BAGRAM AIRFIELD, Afghanistan -- Rifle at the ready, eyes watchful and wary, sweat beads form on their brows and trickle down their chins, exhaust fumes and gritty sand fills their noses, words can barely be heard over the whine of engines, yet the Airmen of the 455th Expeditionary Security Forces Squadron's Fly-Away Security Teams maintain a constant vigil over the aircraft, personnel and cargo coming in and out of the airfield here. FAST members are required to fly on specific missions, to certain locations, to ensure the aircraft and crew are protected from hostile fire or on-board security breaches. "If the aircrew is safe, they can focus on their mission," said Airman Brandon Gibson, a 455th ESFS FAST team member. "This just helps everything run more smoothly."
Gibson is deployed from Hector Air Field, Fargo, N.D., which is also his hometown. Even though the schedules can be unpredictable, with various show times and unknown mission duration, Gibson said he wouldn't have it any other way. "I have the sweetest mission on base," he said. "I like traveling and interacting with career fields other than security forces." The missions requiring FAST members can vary from carrying hazardous materials, personnel under control, medical units and mission-essential personnel. When flights travel to forward operating bases with limited airfield security, the FAST members play a vital role in protecting Air Force assets. "We're in a hostile country, and we're the sole protectors of a multi-million dollar aircraft," said Senior Airman Michael Bullen, a 455th ESFS FAST team member. "We're really the only people protecting the crew, and protecting the mission." Bullen is also deployed from Hector Air Field, N.D., and hails from Minot, N.D. The protection FAST members provide exists both on and off the aircraft. During the flight, the two-person team executes flight-deck denial; upon touchdown, they exit the aircraft and provide 360 degree security and overwatch during the unloading and reloading of cargo and passengers. "I love to fly," Bullen said. "I love being in the air and still doing our mission."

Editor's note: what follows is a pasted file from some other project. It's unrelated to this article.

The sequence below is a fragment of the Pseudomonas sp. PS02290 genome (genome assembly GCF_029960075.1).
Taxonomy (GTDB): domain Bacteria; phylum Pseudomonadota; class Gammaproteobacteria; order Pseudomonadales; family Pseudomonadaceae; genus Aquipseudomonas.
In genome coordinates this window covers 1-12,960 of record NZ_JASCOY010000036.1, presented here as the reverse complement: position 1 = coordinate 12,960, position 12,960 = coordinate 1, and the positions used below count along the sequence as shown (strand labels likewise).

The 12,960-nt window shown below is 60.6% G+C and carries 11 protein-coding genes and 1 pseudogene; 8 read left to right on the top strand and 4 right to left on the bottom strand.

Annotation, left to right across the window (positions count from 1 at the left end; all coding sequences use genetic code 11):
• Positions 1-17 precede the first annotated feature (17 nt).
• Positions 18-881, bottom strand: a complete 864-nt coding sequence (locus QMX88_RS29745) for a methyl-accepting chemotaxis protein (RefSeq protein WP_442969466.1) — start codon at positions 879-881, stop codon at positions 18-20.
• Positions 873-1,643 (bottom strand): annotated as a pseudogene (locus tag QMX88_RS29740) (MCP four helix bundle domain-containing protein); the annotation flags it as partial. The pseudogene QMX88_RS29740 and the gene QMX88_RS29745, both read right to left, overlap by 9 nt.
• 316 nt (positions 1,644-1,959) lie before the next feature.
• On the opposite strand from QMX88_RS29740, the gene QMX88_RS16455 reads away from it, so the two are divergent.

He explained how he enjoys the interaction and cooperation with the aircrews. "It's more than just saying 'hello' when I check your ID at the gate in the morning," he joked.
The respect and appreciation is mutual between the FAST members and aircrew. "They are definitely an asset to the team," said 1st Lt. Whitt Hollis, a 774th Expeditionary Airlift Squadron C-130 Hercules co-pilot. "It's peace of mind knowing we have riflemen outside the plane providing security." Hollis is a Denver, Colo., native and is deployed from Little Rock Air Force Base, Ark. He explained the importance of the FAST members to missions, especially in hostile areas. "They help provide more situational awareness when we're on the ground," Hollis said. "They're all highly motivated and professional. As intense as the job is, they're able to keep a cool head." Both Bullen and Gibson said they hope to extend this first deployment for an additional six months. "I'll never get this mission again, and I'm already in Afghanistan," Gibson said. "It just makes sense to stay for a year. Plus I don't want to go back to Fargo at the beginning of winter." Bullen echoed his teammate's sentiments, stating his love of the FAST mission. "If I could do this job stateside, I would do it forever," Bullen said.